Eliminating The Negative

Special Guest Post by Rohn Engh

Through the years I’ve observed several marketing mistakes that emerging stock photographers make. Here’s a checklist of them, so that you can see what to avoid:

  • Create First Then Find A Market. This is a recipe for disaster. The Boulevard of Broken Dreams is strewn with bodies of creative people who never learned: “Find the market first and then create for that market.”
  • Acapulco beachGeneralize. When you try to be all things to all people, the photobuyer’s reaction is: “No one can be that good!” Discover your photographic strength areas, and go for them. Become a specialist in one or a select few subject areas. If wild horses can’t pull you away from your subject area(s), you’ll succeed. You’ll fail or get bored if you focus on racing after those markets that ‘pay well,’ putting subject matter in second place, rather than putting your attention to the subjects you love to shoot.
  • For Soul Not For Sale.  Writers rarely publish their poetry, and even more rarely get paid for it. Don’t expect your ‘artsy’ pictures to sell. Consider them your poetry. Ask yourself next time you’re taking (making) a picture, “Is this for sale or is it for soul?”
  • Passing Through. Many creative people move to a new address every few years. Photobuyers shy away from the wanderer, no matter how talented they might be. Buying photos is a business and they want you to be businesslike in their dealings with you, and that means being ‘reachable’ two days before deadline. Make sure you maintain a stable, dependable e-mail address and cell phone number. If you use a business card, change the address and phone very time you move.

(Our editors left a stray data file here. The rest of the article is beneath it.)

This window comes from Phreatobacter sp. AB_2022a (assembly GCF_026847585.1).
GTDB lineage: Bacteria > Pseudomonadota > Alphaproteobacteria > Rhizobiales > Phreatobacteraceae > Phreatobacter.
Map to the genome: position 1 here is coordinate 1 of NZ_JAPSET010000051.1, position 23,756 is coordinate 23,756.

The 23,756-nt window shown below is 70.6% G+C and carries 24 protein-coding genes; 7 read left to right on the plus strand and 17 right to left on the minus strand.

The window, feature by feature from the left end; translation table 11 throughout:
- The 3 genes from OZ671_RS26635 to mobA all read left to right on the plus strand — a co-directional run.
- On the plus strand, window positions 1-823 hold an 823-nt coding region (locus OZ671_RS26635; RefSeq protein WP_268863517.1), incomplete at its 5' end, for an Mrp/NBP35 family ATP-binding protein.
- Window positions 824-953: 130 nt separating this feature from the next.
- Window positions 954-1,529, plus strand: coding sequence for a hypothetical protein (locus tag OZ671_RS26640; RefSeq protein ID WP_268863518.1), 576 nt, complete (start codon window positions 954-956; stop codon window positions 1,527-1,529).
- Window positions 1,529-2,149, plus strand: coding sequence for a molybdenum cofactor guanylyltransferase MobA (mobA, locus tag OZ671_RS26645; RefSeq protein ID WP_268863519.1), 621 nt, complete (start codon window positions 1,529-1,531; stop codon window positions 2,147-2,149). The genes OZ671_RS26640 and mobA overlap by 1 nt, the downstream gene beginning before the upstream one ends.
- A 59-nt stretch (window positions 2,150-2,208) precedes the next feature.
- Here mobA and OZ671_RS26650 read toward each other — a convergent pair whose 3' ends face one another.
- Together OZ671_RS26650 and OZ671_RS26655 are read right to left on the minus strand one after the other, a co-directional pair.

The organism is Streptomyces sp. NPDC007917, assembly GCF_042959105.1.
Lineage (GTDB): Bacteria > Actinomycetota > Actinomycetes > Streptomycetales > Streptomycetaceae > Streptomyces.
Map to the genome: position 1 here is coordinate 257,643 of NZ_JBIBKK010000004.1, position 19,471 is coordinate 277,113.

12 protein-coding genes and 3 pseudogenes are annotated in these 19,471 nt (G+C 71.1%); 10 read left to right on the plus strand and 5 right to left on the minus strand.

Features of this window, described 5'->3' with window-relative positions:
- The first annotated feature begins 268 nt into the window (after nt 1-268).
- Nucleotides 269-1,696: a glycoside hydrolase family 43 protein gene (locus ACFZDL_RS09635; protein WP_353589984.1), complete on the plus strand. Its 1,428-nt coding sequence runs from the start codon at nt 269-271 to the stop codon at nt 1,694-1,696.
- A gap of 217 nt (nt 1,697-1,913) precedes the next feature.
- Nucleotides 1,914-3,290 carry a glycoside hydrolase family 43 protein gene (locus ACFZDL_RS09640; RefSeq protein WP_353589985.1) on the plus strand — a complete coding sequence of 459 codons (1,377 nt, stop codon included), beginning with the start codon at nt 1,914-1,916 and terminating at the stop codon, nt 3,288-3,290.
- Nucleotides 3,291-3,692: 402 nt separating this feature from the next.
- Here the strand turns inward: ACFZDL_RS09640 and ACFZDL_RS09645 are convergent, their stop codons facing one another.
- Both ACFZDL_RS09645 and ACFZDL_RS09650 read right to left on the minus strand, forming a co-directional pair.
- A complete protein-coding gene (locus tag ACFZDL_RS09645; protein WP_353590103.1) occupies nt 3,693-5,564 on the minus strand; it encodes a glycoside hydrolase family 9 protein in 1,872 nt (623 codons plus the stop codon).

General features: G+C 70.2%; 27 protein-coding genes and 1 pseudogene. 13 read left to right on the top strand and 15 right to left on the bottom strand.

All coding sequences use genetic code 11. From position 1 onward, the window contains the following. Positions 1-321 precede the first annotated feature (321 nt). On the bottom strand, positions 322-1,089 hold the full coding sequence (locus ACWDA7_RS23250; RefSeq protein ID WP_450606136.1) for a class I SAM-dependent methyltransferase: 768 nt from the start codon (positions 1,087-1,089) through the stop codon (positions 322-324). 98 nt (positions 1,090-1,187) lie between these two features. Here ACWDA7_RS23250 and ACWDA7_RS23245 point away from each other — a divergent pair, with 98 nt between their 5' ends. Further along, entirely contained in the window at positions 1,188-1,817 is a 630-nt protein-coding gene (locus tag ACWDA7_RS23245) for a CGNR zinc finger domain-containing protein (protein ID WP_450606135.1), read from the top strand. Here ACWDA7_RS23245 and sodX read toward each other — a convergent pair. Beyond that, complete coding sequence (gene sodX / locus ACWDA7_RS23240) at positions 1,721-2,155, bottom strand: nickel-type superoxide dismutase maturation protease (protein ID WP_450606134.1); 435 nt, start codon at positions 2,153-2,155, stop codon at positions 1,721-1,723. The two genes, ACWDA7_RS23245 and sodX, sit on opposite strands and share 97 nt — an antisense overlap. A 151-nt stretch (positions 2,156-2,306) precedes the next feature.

• Looking Like A Beginner. If you appear to be ‘just starting out,’ photobuyers will pass on by. They don’t have the time to hold your hand or “train” you. They’d rather spend their time with someone who is “hassle-free.” You should give the appearance of looking like a pro.
  • Technical Failings. The controls on cameras today make it nearly impossible to take a technically poor photo. Photobuyers expect technical excellence. And it should match their guidelines. No matter how excellent your image may be, if it does not meet the quality expected by the printing and publishing industry, you’ll fail.
  • Homeworkless. Do your homework. Know what your strengths are, and then photograph in those areas that you love best, where you ‘speak the language’ of specific photobuyers who need photos in those areas. They will welcome your knowledge and your photographic expertise and deep coverage of the subjects they need. Do your homework to find such buyers through Google or specialized search engines. You’ll find scores of powerful directories awaiting you, listing photobuyers who, at this moment, are searching for your talent, special skills, and subject coverage that matches the content needs (the theme) of their publishing operation.

Rohn Engh is director of PhotoSource International and publisher of PhotoStockNotes. E-mail: info@photosource.com; Fax: 715 248-3800; phone: 800 624-0266; www.photosource.com

Author: Joe Farace

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